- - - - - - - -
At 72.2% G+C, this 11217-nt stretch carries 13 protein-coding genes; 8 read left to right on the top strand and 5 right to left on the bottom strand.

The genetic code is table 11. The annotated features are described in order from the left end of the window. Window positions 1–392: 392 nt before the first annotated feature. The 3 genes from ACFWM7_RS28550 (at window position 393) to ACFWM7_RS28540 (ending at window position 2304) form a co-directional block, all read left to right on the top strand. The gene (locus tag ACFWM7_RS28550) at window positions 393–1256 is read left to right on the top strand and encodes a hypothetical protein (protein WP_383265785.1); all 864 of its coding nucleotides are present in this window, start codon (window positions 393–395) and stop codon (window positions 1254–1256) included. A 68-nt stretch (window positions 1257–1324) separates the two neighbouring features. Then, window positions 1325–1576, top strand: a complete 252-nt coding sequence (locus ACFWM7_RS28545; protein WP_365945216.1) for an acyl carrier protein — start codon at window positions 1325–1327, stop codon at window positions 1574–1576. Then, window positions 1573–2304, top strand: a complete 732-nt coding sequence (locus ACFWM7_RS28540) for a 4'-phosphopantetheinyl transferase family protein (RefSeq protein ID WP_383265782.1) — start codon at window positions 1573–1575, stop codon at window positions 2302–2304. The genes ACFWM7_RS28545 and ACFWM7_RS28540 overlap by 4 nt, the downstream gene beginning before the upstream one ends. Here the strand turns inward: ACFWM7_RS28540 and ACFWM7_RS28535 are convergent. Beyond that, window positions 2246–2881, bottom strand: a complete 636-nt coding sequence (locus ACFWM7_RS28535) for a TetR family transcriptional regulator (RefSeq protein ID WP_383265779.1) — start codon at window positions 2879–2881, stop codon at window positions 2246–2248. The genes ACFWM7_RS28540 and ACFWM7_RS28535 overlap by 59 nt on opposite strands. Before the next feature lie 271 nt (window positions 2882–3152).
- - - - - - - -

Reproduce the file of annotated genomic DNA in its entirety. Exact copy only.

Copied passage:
At 72.2% G+C, this 11217-nt stretch carries 13 protein-coding genes; 8 read left to right on the top strand and 5 right to left on the bottom strand.

The genetic code is table 11. The annotated features are described in order from the left end of the window. Window positions 1–392: 392 nt before the first annotated feature. The 3 genes from ACFWM7_RS28550 (at window position 393) to ACFWM7_RS28540 (ending at window position 2304) form a co-directional block, all read left to right on the top strand. The gene (locus tag ACFWM7_RS28550) at window positions 393–1256 is read left to right on the top strand and encodes a hypothetical protein (protein WP_383265785.1); all 864 of its coding nucleotides are present in this window, start codon (window positions 393–395) and stop codon (window positions 1254–1256) included. A 68-nt stretch (window positions 1257–1324) separates the two neighbouring features. Then, window positions 1325–1576, top strand: a complete 252-nt coding sequence (locus ACFWM7_RS28545; protein WP_365945216.1) for an acyl carrier protein — start codon at window positions 1325–1327, stop codon at window positions 1574–1576. Then, window positions 1573–2304, top strand: a complete 732-nt coding sequence (locus ACFWM7_RS28540) for a 4'-phosphopantetheinyl transferase family protein (RefSeq protein ID WP_383265782.1) — start codon at window positions 1573–1575, stop codon at window positions 2302–2304. The genes ACFWM7_RS28545 and ACFWM7_RS28540 overlap by 4 nt, the downstream gene beginning before the upstream one ends. Here the strand turns inward: ACFWM7_RS28540 and ACFWM7_RS28535 are convergent. Beyond that, window positions 2246–2881, bottom strand: a complete 636-nt coding sequence (locus ACFWM7_RS28535) for a TetR family transcriptional regulator (RefSeq protein ID WP_383265779.1) — start codon at window positions 2879–2881, stop codon at window positions 2246–2248. The genes ACFWM7_RS28540 and ACFWM7_RS28535 overlap by 59 nt on opposite strands. Before the next feature lie 271 nt (window positions 2882–3152).